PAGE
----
As the United States copes with the aftermath of the devastating terrorist attacks on the outskirts of the Kabul airport in Afghanistan that tragically killed 13 U.S. service members and wounded 18 more, the Department of Defense on Saturday confirmed and released the identities of our fallen heroes.
The 18 wounded U.S. troops recently arrived to Ramstein Air Force Base in Germany to receive treatment for their sustained injuries.
Among the fallen troops are 11 U.S. Marines, one U.S. Army soldier, and one U.S. Navy corpsman.
The Department of Defense (DOD) confirmed the identities of the fallen troops on August 26, 2021 as follows:
Marine Corps Staff Sgt. Darin T. Hoover, 31, of Salt Lake City, Utah
Sen. Mike Lee, R-Utah, issued a statement on Friday honoring Marine Corps Staff Sgt. Darin Taylor Hoover’s life and sending condolences to the Hoover family, stating “burying a child is a grief no parent should bear.”
The senator described him as a “Marine from Utah who gave the last full measure of devotion in Afghanistan” who died “completing the mission to save his countrymen and civilians from evil and oppression,” exemplifying the Marine Corps motto by “living and dying always faithful.”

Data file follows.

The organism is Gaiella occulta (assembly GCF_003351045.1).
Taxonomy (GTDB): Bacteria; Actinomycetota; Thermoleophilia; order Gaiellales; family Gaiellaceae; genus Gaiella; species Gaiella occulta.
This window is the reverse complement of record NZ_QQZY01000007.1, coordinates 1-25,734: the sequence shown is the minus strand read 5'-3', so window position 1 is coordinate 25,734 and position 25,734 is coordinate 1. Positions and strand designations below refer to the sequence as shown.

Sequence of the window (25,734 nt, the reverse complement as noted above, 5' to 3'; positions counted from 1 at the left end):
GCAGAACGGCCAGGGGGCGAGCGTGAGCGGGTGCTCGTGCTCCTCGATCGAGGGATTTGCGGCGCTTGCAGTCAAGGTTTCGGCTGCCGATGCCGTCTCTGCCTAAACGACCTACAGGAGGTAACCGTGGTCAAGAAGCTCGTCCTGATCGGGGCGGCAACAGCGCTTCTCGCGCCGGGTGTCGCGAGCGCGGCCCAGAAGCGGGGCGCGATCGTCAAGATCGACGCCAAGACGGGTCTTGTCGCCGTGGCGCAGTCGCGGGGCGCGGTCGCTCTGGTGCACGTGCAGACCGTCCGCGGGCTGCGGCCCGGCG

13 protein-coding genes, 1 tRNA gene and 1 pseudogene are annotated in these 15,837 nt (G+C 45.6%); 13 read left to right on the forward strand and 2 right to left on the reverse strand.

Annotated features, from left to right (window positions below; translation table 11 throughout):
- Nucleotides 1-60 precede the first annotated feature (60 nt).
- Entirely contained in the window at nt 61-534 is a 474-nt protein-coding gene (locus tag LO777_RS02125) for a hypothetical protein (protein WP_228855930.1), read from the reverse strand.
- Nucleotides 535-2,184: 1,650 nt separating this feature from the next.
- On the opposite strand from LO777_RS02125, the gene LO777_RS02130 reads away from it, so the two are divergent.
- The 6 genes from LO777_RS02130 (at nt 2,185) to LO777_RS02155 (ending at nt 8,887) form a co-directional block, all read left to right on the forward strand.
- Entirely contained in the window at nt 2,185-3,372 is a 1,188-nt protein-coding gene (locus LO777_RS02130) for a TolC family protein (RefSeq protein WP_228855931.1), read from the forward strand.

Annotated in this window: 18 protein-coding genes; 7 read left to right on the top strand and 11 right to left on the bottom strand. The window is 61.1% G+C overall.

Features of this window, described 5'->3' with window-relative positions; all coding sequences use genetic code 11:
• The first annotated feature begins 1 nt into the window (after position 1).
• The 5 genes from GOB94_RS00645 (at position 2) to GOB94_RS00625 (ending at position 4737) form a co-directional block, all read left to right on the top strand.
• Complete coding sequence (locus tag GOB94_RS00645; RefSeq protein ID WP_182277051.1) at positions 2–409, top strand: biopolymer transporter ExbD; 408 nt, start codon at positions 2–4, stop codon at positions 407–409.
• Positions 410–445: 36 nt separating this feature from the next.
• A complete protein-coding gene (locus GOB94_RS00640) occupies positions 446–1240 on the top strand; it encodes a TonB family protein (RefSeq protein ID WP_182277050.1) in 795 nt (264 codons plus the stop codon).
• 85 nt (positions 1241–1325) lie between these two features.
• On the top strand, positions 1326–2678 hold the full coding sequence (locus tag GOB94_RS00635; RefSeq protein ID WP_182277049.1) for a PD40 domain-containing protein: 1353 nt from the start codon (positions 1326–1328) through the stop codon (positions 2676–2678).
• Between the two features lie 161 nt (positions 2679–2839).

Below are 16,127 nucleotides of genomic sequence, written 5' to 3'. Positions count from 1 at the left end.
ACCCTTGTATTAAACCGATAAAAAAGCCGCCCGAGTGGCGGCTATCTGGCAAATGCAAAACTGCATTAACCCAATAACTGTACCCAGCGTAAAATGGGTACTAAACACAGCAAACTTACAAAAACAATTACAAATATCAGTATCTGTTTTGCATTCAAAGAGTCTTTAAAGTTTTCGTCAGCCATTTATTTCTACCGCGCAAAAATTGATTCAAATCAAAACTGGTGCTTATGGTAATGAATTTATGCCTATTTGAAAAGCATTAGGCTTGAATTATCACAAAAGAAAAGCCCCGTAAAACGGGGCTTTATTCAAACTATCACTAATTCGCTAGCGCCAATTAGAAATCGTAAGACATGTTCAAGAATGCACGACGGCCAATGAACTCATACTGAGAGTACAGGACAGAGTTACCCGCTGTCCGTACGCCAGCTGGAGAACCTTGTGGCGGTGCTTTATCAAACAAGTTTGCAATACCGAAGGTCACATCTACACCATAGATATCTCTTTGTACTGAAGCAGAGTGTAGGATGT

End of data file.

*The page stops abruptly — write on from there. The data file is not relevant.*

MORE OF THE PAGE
In an exclusive to Washington Post, Hoover Jr.’s father described him as “the most-loving, giving, understanding person you could ever meet.” Some Marines told him they considered him “one heck of a leader.”
Marine Corps Sgt. Johanny Rosario Pichardo, 25, of Lawrence, Massachusetts
As a member of the U.S. Marine Corps Female Engagement Team and the Naval Amphibious Force, Task Force 51/5th Marine Expeditionary Brigade, Sgt. Rosario-Pichardo was honored by her unit as recently as May for successfully managing day-to-day administrative functions within her unit as a Supply Chief.
Kendrys Vasquez, the mayor of Lawrence, Mass., said he had been in touch with the Rosario family, who, although they asked for privacy during this time, requested that their “loved one be recognized as the hero that she was.”
Marine Corps Sgt. Nicole L. Gee, 23, of Sacramento, California